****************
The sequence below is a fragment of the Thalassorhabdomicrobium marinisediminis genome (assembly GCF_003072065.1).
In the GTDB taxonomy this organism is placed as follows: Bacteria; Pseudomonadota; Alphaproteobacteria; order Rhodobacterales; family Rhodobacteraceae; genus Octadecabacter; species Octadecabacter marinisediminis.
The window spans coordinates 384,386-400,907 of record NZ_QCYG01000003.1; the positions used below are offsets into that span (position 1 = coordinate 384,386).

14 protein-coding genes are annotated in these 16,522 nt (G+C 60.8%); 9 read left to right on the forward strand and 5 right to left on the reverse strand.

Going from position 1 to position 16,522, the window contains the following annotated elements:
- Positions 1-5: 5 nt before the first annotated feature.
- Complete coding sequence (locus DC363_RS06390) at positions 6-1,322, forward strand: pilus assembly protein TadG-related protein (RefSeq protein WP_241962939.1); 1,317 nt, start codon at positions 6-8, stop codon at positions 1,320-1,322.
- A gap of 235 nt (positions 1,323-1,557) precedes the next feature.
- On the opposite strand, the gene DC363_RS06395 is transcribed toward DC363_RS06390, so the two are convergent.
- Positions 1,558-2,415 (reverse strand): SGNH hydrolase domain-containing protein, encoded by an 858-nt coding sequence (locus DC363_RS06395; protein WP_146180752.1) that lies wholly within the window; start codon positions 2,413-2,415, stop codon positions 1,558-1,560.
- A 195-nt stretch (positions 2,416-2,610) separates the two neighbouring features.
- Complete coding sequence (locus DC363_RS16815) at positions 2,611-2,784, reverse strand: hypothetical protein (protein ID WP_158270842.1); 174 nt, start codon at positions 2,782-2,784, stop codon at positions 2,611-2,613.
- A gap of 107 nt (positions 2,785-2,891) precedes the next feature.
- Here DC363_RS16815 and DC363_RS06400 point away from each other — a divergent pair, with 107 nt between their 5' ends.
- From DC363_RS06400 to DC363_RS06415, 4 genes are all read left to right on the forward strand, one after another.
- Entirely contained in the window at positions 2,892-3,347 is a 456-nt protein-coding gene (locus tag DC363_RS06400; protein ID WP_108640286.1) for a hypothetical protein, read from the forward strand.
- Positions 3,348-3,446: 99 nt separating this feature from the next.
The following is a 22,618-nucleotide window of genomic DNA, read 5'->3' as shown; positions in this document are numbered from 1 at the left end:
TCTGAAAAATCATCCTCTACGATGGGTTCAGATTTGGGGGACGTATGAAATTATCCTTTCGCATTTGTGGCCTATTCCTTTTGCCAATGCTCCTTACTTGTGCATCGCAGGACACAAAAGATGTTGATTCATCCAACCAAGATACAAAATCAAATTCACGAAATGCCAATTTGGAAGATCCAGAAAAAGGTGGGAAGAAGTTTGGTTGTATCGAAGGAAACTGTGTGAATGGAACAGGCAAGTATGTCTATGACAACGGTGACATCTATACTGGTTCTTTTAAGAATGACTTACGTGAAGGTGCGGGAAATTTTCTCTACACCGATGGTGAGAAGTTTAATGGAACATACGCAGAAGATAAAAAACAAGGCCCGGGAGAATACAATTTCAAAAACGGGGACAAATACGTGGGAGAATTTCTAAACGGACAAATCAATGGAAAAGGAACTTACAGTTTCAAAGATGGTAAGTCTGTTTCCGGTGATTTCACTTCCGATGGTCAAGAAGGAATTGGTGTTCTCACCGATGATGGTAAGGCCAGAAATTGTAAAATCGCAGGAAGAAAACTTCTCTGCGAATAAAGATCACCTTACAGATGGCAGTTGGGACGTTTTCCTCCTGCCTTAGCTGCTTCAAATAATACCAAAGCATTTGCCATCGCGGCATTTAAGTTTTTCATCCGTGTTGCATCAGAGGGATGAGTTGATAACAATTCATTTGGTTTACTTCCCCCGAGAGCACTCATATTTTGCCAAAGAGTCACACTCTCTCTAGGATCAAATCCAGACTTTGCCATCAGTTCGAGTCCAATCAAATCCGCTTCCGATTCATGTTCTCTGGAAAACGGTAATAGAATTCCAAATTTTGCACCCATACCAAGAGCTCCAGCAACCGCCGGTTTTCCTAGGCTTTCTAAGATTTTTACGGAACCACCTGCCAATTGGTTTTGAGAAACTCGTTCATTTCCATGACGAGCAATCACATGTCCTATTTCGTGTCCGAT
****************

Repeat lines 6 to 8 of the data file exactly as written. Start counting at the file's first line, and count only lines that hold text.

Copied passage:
- Positions 1-5: 5 nt before the first annotated feature.
- Complete coding sequence (locus DC363_RS06390) at positions 6-1,322, forward strand: pilus assembly protein TadG-related protein (RefSeq protein WP_241962939.1); 1,317 nt, start codon at positions 6-8, stop codon at positions 1,320-1,322.
- A gap of 235 nt (positions 1,323-1,557) precedes the next feature.